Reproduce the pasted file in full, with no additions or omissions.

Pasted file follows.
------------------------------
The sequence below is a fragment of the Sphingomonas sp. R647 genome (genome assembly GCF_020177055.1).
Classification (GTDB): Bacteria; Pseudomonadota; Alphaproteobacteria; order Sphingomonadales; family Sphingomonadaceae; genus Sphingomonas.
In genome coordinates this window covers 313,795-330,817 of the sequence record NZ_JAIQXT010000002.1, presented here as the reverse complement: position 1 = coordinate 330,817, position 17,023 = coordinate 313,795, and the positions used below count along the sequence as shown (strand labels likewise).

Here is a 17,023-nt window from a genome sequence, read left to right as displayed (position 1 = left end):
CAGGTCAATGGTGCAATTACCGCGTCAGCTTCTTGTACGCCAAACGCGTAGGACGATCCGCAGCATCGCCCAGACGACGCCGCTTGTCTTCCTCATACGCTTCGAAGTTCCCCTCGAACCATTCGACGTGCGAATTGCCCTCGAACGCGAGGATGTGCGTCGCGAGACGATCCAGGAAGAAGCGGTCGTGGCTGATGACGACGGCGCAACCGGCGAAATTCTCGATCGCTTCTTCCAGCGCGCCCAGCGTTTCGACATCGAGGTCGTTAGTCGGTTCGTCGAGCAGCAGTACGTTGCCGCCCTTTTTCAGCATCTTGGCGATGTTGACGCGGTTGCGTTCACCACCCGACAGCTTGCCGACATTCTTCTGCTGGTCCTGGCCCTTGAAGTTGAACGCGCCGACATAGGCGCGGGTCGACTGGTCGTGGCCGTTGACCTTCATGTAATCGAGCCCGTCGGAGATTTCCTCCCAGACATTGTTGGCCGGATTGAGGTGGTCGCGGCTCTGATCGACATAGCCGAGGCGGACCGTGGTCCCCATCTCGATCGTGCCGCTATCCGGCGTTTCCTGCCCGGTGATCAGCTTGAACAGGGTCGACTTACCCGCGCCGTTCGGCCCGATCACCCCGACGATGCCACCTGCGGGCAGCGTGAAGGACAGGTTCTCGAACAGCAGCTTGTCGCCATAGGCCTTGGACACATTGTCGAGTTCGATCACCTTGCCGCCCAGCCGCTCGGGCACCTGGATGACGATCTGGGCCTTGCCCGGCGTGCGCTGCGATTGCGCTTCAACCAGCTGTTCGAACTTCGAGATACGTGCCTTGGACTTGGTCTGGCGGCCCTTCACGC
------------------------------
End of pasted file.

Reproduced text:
The sequence below is a fragment of the Sphingomonas sp. R647 genome (genome assembly GCF_020177055.1).
Classification (GTDB): Bacteria; Pseudomonadota; Alphaproteobacteria; order Sphingomonadales; family Sphingomonadaceae; genus Sphingomonas.
In genome coordinates this window covers 313,795-330,817 of the sequence record NZ_JAIQXT010000002.1, presented here as the reverse complement: position 1 = coordinate 330,817, position 17,023 = coordinate 313,795, and the positions used below count along the sequence as shown (strand labels likewise).

Here is a 17,023-nt window from a genome sequence, read left to right as displayed (position 1 = left end):
CAGGTCAATGGTGCAATTACCGCGTCAGCTTCTTGTACGCCAAACGCGTAGGACGATCCGCAGCATCGCCCAGACGACGCCGCTTGTCTTCCTCATACGCTTCGAAGTTCCCCTCGAACCATTCGACGTGCGAATTGCCCTCGAACGCGAGGATGTGCGTCGCGAGACGATCCAGGAAGAAGCGGTCGTGGCTGATGACGACGGCGCAACCGGCGAAATTCTCGATCGCTTCTTCCAGCGCGCCCAGCGTTTCGACATCGAGGTCGTTAGTCGGTTCGTCGAGCAGCAGTACGTTGCCGCCCTTTTTCAGCATCTTGGCGATGTTGACGCGGTTGCGTTCACCACCCGACAGCTTGCCGACATTCTTCTGCTGGTCCTGGCCCTTGAAGTTGAACGCGCCGACATAGGCGCGGGTCGACTGGTCGTGGCCGTTGACCTTCATGTAATCGAGCCCGTCGGAGATTTCCTCCCAGACATTGTTGGCCGGATTGAGGTGGTCGCGGCTCTGATCGACATAGCCGAGGCGGACCGTGGTCCCCATCTCGATCGTGCCGCTATCCGGCGTTTCCTGCCCGGTGATCAGCTTGAACAGGGTCGACTTACCCGCGCCGTTCGGCCCGATCACCCCGACGATGCCACCTGCGGGCAGCGTGAAGGACAGGTTCTCGAACAGCAGCTTGTCGCCATAGGCCTTGGACACATTGTCGAGTTCGATCACCTTGCCGCCCAGCCGCTCGGGCACCTGGATGACGATCTGGGCCTTGCCCGGCGTGCGCTGCGATTGCGCTTCAACCAGCTGTTCGAACTTCGAGATACGTGCCTTGGACTTGGTCTGGCGGCCCTTCACGC